The Social Network

I woke up yesterday and the empty hours of yet another Saturday stretched before me like a languid whore eager to be pleasured. I decided to fill some time by seeing “The Social Network,” the new movie about the development of Facebook. It’s an engaging story, but there is an aspect to it that bothers me. In the film, two twin brothers bring a lawsuit against their fellow Harvard student, Mark Zuckerberg, who built Facebook. The brothers allege that since they hired Zuckerberg to work on a similar social network before he started Facebook, they, in essence, were owed money as co-creators of Facebook. In the end, we find that Facebook settled the suit by awarding the twins 65 million dollars.

To its credit, the movie makes mention of the obvious point: Zuckerberg did not invent the social network. The original social network, Friendster, had been around for years, soon followed by Myspace.com. And, when you think about it, a social network hardly needs to be “invented” — it’s merely a hodgepodge of existing Web technologies like guest books, e-mail etc.

So, if Zuckerberg did not invent the social network — and he did not — neither did the twins who sued him. If I run a hamburger chain and hire a new employee who then leaves my company and goes off and starts his own hamburger chain, I can’t sue him claiming that he stole the idea of hamburgers from me.

Well, except, by the logic of this case, maybe I could.

Lawrence Lessig offers a similar take in this New Republic review.

But from the story as told, we certainly know enough to know that any legal system that would allow these kids to extort $65 million from the most successful business this century should be ashamed of itself. Did Zuckerberg breach his contract? Maybe, for which the damages are more like $650, not $65 million. Did he steal a trade secret? Absolutely not. Did he steal any other “property”? Absolutely not—the code for Facebook was his, and the “idea” of a social network is not a patent. It wasn’t justice that gave the twins $65 million; it was the fear of a random and inefficient system of law.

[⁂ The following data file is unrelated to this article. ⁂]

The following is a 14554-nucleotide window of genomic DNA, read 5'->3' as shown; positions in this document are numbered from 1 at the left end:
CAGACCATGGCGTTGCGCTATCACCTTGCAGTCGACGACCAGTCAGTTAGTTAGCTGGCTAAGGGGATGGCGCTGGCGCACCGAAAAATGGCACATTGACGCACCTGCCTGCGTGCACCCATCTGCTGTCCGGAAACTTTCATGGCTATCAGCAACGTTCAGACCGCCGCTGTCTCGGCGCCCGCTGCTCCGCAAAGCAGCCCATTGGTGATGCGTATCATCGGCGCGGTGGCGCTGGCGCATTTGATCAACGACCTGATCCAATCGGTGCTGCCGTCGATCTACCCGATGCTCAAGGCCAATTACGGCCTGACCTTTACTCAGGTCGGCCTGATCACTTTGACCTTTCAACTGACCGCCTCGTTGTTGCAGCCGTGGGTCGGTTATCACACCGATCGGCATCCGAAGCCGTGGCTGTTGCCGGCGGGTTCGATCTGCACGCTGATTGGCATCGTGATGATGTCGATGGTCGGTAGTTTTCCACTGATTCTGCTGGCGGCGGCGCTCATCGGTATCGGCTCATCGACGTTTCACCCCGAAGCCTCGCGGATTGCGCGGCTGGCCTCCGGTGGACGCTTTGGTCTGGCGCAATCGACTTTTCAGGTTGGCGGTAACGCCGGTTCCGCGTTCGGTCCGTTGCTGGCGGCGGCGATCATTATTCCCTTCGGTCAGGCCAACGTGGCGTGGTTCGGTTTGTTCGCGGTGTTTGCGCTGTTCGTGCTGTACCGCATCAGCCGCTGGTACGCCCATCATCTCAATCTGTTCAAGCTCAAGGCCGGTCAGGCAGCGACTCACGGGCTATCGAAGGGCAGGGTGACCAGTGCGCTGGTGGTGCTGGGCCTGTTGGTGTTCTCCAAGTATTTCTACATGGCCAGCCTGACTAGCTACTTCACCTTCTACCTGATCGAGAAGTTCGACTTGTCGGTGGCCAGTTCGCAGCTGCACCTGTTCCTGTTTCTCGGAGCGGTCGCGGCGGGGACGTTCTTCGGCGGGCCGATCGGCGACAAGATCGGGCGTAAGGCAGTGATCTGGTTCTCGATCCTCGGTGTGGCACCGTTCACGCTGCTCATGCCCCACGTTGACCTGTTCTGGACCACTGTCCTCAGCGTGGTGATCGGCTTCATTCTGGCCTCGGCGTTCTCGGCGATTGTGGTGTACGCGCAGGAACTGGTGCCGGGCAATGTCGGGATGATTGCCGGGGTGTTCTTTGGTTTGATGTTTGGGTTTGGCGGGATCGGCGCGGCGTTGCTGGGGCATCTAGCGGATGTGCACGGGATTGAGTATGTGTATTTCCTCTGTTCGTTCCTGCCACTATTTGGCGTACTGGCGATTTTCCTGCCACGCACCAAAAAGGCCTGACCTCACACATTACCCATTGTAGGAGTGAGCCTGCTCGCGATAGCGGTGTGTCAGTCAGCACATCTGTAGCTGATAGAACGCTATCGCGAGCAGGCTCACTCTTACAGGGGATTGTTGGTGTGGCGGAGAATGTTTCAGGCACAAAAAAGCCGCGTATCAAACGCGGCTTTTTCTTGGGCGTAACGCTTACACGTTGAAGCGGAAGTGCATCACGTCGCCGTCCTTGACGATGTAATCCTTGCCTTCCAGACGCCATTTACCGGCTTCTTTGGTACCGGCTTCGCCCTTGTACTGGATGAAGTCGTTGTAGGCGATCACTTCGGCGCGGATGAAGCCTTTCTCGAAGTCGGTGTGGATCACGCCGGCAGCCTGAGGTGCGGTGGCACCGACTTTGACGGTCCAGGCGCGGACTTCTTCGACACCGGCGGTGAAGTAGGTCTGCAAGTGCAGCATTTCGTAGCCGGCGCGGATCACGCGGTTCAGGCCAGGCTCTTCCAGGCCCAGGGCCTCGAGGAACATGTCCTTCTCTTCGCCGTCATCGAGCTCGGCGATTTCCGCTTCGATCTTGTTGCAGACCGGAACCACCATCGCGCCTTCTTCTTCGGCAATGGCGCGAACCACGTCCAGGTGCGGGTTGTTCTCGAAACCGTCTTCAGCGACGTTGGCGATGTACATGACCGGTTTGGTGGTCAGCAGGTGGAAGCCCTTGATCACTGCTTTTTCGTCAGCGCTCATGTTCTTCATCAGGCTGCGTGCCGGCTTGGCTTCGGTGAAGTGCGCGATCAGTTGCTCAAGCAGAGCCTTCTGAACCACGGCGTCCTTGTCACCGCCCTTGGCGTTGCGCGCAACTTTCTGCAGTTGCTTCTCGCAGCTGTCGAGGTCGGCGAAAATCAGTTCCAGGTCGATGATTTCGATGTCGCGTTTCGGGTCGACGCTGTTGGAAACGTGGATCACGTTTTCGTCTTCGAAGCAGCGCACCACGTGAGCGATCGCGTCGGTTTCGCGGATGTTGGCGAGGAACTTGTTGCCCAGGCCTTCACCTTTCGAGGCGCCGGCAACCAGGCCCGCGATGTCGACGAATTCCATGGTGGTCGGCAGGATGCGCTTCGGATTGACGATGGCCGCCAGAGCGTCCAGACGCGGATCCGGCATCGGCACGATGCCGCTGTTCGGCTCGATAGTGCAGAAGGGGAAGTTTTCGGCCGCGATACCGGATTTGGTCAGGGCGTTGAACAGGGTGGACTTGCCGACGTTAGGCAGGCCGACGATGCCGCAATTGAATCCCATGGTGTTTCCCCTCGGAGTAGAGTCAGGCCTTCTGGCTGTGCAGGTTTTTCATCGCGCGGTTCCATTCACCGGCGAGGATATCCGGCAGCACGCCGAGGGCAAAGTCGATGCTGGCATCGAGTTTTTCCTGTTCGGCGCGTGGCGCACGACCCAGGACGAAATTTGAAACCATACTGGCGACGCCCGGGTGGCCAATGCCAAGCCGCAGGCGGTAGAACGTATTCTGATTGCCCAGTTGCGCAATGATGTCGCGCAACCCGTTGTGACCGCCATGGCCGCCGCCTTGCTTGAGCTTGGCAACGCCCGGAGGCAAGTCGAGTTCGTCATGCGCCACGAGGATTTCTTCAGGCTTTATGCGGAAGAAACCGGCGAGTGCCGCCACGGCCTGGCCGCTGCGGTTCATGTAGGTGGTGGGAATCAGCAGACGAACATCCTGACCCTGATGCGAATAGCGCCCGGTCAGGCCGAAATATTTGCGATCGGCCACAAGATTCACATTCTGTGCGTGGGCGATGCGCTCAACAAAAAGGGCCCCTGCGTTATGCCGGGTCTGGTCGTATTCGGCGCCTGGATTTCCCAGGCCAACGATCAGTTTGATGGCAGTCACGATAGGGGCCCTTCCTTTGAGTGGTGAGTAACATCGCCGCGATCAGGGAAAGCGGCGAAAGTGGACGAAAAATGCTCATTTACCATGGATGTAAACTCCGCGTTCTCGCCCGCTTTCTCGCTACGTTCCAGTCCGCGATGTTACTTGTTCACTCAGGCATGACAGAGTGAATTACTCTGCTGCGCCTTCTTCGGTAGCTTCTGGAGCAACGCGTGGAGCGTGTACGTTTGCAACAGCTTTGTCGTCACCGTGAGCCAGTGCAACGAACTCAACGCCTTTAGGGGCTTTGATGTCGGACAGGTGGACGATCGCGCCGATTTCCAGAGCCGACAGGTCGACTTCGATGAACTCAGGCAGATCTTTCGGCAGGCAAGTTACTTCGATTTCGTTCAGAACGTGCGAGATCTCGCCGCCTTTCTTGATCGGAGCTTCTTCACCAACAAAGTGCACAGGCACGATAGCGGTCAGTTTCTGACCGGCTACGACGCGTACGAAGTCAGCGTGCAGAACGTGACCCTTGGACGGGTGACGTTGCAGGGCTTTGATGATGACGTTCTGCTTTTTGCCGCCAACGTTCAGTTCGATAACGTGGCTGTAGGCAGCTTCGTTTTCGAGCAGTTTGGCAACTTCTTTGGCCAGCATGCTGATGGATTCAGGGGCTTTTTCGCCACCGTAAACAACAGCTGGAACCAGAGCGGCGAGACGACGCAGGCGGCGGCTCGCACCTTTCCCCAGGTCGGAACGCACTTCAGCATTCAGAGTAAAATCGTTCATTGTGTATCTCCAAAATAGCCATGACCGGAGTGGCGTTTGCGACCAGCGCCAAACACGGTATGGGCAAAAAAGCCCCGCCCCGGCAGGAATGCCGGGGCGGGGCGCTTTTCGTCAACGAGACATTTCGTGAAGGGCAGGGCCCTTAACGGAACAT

I find this comment from Lessig somewhat baffling, however.

… an absurdity one could well miss in this film between all the cocaine and practically naked twentysomethings.

I found the movie disturbingly bereft of practically naked twentysomethings, and, frankly, pretty low on cocaine.

6 Responses to “The Social Network”


  1. John Saleeby

    Man, fuck that Movie.

    What I’m looking forward to is the Fran Drescher Daytime Talk Show on Fox!

  2. John Saleeby

    Wow, can you believe those crazy cut upa at “Saturday Night Live” did a parody of Christine O’Donnell’s “I am not a witch” spot? Those people are OUT OF CONTROL!!! Nothing is sacred to those maniacs!!! WOW!!!

  3. Wil

    Yeah, I saw that. It was pretty funny. She rode off on a broom.

  4. John Saleeby

    Whoever played O’Donnell in that isn’t nearly as cute as O’Donnell.

  5. Wil

    Well, that’s true, but it was Kristen Wig who is cute in some weird way.

  6. John Saleeby

    Christine’s cuter, man. I’ve been spending a lot of time lately just staring at pictures of her without being aware of what I’m doing. Cause she’s cast a SPELL on me!!! Haw haw haw!!

    I just listened to the Guided By Voices CD with “I Am A Scientist” on it. That shit is AWESOME!!